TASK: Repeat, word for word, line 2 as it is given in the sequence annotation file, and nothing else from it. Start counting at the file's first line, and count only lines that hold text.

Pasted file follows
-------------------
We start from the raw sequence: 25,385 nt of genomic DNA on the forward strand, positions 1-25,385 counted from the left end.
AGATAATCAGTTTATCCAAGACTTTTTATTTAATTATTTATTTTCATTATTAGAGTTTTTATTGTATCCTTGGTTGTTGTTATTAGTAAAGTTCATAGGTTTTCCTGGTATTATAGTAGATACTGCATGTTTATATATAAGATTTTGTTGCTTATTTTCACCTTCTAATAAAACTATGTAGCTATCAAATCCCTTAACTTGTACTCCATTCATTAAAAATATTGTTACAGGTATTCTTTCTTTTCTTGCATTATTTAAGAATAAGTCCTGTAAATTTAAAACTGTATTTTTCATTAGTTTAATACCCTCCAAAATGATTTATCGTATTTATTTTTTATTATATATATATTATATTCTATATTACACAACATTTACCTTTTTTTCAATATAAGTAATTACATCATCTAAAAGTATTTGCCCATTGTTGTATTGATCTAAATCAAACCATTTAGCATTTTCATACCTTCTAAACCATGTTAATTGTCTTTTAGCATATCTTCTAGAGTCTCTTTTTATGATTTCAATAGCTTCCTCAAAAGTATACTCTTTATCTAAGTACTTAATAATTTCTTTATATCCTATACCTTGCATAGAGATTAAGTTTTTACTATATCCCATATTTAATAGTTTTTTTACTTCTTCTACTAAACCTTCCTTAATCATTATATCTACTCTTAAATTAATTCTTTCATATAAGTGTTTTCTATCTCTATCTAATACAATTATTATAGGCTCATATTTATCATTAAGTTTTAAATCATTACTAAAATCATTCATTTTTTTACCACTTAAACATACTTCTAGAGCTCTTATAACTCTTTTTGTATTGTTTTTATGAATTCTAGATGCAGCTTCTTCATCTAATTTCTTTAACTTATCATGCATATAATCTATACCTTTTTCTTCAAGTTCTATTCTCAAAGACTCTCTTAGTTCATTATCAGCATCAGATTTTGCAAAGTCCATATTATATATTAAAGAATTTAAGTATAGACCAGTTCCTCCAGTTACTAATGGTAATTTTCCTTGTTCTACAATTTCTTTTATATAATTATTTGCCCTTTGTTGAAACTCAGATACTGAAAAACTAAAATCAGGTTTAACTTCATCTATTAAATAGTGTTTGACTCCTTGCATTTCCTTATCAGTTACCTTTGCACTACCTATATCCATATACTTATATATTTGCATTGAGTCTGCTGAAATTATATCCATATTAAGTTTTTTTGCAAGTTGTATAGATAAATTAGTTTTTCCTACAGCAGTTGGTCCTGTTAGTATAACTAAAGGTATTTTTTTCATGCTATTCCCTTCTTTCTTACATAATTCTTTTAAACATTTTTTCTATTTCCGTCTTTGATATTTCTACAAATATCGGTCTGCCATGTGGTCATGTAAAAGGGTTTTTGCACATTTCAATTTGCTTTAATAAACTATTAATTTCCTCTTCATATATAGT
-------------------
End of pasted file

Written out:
AGATAATCAGTTTATCCAAGACTTTTTATTTAATTATTTATTTTCATTATTAGAGTTTTTATTGTATCCTTGGTTGTTGTTATTAGTAAAGTTCATAGGTTTTCCTGGTATTATAGTAGATACTGCATGTTTATATATAAGATTTTGTTGCTTATTTTCACCTTCTAATAAAACTATGTAGCTATCAAATCCCTTAACTTGTACTCCATTCATTAAAAATATTGTTACAGGTATTCTTTCTTTTCTTGCATTATTTAAGAATAAGTCCTGTAAATTTAAAACTGTATTTTTCATTAGTTTAATACCCTCCAAAATGATTTATCGTATTTATTTTTTATTATATATATATTATATTCTATATTACACAACATTTACCTTTTTTTCAATATAAGTAATTACATCATCTAAAAGTATTTGCCCATTGTTGTATTGATCTAAATCAAACCATTTAGCATTTTCATACCTTCTAAACCATGTTAATTGTCTTTTAGCATATCTTCTAGAGTCTCTTTTTATGATTTCAATAGCTTCCTCAAAAGTATACTCTTTATCTAAGTACTTAATAATTTCTTTATATCCTATACCTTGCATAGAGATTAAGTTTTTACTATATCCCATATTTAATAGTTTTTTTACTTCTTCTACTAAACCTTCCTTAATCATTATATCTACTCTTAAATTAATTCTTTCATATAAGTGTTTTCTATCTCTATCTAATACAATTATTATAGGCTCATATTTATCATTAAGTTTTAAATCATTACTAAAATCATTCATTTTTTTACCACTTAAACATACTTCTAGAGCTCTTATAACTCTTTTTGTATTGTTTTTATGAATTCTAGATGCAGCTTCTTCATCTAATTTCTTTAACTTATCATGCATATAATCTATACCTTTTTCTTCAAGTTCTATTCTCAAAGACTCTCTTAGTTCATTATCAGCATCAGATTTTGCAAAGTCCATATTATATATTAAAGAATTTAAGTATAGACCAGTTCCTCCAGTTACTAATGGTAATTTTCCTTGTTCTACAATTTCTTTTATATAATTATTTGCCCTTTGTTGAAACTCAGATACTGAAAAACTAAAATCAGGTTTAACTTCATCTATTAAATAGTGTTTGACTCCTTGCATTTCCTTATCAGTTACCTTTGCACTACCTATATCCATATACTTATATATTTGCATTGAGTCTGCTGAAATTATATCCATATTAAGTTTTTTTGCAAGTTGTATAGATAAATTAGTTTTTCCTACAGCAGTTGGTCCTGTTAGTATAACTAAAGGTATTTTTTTCATGCTATTCCCTTCTTTCTTACATAATTCTTTTAAACATTTTTTCTATTTCCGTCTTTGATATTTCTACAAATATCGGTCTGCCATGTGGTCATGTAAAAGGGTTTTTGCACATTTCAATTTGCTTTAATAAACTATTAATTTCCTCTTCATATATAGT